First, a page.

Summit Notebook

Tax evaders on the run

October 7, 2009

  By Neil Chatterjee
    The U.S. has promised it will hunt down tax evaders.
    And it seems tax evaders are on the run.
    DBS bank, based in the growing offshore financial centre of
Singapore, told Reuters it had been approached by U.S. citizens
asking for its private banking services. But when told they would
have to sign U.S. tax declaration forms, the potential clients
disappeared.  
    Swiss banks also approached DBS on the hope they could
offload troublesome U.S. clients to a location that so far has
not been reached by the strong arms of Washington or Brussels.
    DBS said no thanks. In fact many private banks and boutique
advisors now seem to be avoiding U.S. clients.
    Will this spread to other nationalities, as governments
invest in tax spies and tax havens invest in white paint?
    Is this the end of offshore private private banking?

Private bankers chanting new mantra

October 7, 2009

Private bankers still getting their ears bashed from clients enraged about massive portfolio losses now are chanting a new mantra.

Investment tales from private bankers

October 7, 2009

By Neil Chatterjee

Top private bankers are no different from the rest of us when it comes to looking after their money.

Private Bank finds synergy in public bar

October 6, 2009

It is a little known fact that private bank Wegelin, Switzerland’s oldest bank is also active in the bars and restaurants business.

Swiss brand key to banks’ cache

October 6, 2009
One question kept coming up when I announced four years ago that I was moving from Washington to Geneva: ”Will you get a Swiss bank account?” There is an unmistakeable international cache surrounding Switzerland’s financial sector, whose infamy as a hiding place for Nazi gold has given way to Hollywood mystique about secretive numeric codes cracked by Da Vinci Code protagonists and James Bond.  But within the small Alpine country, which remains stubbornly outside the European Union despite sharing borders with France, Germany, Austria and Italy, bankers are in fact celebrated for being as dull as they are discrete.  Christian Raubach, managing partner of Switzerland’s oldest bank, Wegelin & Co, told the Reuters Wealth Management Summit that the biggest Swiss banks rely on their “Swissness and security and boringness” to attract clients from abroad. Guillaume Lejoindre, managing director at the Swiss private banking arm of France’s Societe Generale, said it was precisely this reputation that made Switzerland such a powerful financial power, even in an age when total secrecy has been abolished and big institutions like UBS admit to taking big risks akin to those that took down Lehman Brothers.  Droves of Saudi and Gulf banking clients file into Geneva to spend the summer with their families every year and wealthy Latin Americans are also clearly inclined to store their funds in Switzerland to try to make them less likely kidnapping and extortion targets. The strong overall brand means that the banks can charge a premium over other centres and also continue to draw in new funds even in dark economic times.  “What is the price of trust and confidence? What is the price of expertise? We all know that a Hermes bag is more expensive. Is it a problem? I don’t think so,” the Societe Generale executive said.  In this way, much like Swiss watches, Swiss hotels, Swiss chocolate and Swiss beauty creams, the biggest asset even the most endowed Swiss bank has is clearly its brand — which may actually hold more value internationally than at home.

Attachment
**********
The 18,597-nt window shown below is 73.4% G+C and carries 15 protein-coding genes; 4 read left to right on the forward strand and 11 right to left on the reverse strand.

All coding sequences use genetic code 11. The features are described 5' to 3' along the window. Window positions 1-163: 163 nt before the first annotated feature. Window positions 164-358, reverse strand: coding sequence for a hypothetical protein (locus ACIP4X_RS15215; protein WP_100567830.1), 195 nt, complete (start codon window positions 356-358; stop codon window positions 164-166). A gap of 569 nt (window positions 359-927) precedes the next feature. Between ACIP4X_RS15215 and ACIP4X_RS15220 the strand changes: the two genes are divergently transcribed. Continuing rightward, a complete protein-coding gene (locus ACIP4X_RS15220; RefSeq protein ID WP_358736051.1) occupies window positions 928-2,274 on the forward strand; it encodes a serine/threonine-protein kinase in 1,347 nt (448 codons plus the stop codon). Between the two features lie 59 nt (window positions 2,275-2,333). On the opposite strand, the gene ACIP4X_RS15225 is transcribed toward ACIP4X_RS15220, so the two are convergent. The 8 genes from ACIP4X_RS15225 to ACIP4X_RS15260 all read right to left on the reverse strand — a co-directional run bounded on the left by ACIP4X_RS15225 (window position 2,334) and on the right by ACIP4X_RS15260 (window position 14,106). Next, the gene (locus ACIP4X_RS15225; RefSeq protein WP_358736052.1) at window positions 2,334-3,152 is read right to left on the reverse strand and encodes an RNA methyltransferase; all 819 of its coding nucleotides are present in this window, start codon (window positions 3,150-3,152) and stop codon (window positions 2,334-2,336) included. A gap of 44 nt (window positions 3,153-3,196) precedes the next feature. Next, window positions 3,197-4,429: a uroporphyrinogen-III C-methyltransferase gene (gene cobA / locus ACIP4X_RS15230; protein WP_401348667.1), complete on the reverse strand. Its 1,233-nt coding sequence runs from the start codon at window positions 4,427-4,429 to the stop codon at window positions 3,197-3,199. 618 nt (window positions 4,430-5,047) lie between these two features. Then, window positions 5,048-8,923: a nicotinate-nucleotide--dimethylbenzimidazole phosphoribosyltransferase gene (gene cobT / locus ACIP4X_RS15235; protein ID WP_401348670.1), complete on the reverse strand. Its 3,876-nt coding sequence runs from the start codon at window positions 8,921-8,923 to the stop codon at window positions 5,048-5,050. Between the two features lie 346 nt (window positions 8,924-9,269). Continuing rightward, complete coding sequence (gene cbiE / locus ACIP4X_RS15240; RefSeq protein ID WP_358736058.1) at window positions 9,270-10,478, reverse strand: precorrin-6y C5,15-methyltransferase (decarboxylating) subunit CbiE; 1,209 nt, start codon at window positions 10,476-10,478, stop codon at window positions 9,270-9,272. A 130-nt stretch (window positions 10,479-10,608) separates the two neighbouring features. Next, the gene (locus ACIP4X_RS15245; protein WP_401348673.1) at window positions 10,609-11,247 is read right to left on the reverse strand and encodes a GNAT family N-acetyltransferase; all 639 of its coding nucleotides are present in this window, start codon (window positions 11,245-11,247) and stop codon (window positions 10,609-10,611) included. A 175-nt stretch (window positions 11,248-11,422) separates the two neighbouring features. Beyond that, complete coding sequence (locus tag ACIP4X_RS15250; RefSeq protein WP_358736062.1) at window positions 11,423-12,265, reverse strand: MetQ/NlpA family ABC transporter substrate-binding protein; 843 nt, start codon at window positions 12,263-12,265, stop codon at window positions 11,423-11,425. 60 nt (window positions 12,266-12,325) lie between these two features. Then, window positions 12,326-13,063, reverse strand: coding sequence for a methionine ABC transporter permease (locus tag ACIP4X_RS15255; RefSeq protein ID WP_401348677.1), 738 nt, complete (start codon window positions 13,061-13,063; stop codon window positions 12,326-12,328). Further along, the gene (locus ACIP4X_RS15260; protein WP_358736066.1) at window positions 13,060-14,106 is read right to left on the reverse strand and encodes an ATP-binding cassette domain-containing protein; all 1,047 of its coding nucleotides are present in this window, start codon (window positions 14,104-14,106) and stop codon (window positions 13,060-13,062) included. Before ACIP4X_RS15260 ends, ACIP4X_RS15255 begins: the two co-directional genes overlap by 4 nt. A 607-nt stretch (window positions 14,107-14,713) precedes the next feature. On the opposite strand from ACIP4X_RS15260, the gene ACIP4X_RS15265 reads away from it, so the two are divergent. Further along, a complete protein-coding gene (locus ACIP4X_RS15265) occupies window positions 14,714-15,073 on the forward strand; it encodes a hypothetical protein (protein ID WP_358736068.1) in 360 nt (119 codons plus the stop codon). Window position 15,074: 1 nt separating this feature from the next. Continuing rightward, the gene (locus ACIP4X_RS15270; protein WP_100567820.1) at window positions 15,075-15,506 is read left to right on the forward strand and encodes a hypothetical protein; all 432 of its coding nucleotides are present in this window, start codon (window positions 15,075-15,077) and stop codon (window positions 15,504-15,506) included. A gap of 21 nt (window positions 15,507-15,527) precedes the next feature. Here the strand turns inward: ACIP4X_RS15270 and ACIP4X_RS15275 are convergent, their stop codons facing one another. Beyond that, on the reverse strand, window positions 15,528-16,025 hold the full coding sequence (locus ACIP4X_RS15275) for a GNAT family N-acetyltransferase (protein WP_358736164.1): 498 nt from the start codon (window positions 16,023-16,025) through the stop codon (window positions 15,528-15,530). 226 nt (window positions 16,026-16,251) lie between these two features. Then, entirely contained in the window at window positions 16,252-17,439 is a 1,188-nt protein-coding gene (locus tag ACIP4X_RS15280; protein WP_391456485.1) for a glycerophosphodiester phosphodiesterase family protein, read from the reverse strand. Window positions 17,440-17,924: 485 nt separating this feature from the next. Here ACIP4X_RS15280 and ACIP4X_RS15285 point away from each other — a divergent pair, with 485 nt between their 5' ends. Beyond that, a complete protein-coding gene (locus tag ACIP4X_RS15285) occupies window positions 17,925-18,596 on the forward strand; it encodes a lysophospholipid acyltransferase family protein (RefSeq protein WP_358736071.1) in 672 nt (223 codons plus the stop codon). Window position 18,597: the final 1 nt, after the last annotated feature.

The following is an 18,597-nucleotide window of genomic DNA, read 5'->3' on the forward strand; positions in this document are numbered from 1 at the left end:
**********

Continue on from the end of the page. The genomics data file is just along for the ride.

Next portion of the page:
Private banking: you may be worth it

October 5, 2009

Those who tend to avoid posh restaurants in Geneva’s expensive Rue du Rhone district and famed private banks because they believe they are not rich enough may be given a second chance at century-old wealth manager Julius Baer.

Wealth Management: What does the future hold?

October 5, 2009

Even the rich aren’t as well-off as they were a year ago but that’s not stopping the wealth management industry from focusing on what the future of private banking will look like after the economic downturn has passed. Click below to view my latest story:

No more musical chairs in banking industry-Merrill exec

October 15, 2008

rahul.jpgAs global markets rallied over the past five years, talent in the private banking industry had become a heavily fought over commodity. Rain makers, top bankers and entire teams were poached constantly by rival organizations who offered top dollar for the move.

We’re in this mess now, so stop moaning!

October 14, 2008

rtr58um.jpgRegulation is a word bankers love to hate.

But according to Sebastian Dovey, managing partner of wealth management consultancy Scorpio Partnership, they need to spend less time moaning about it and more time working with regulators to communicate the benefits of the industry.

Audio – Kuwait Finance House sees silver lining in downturn

October 14, 2008

lim-boh-soon.jpg Lim Boh Soon, chief executive officer of Kuwait Finance House in Singapore said at the Reuters Wealth Management Summit that he sees the period of downturn in the global economy lasting 18-24 months.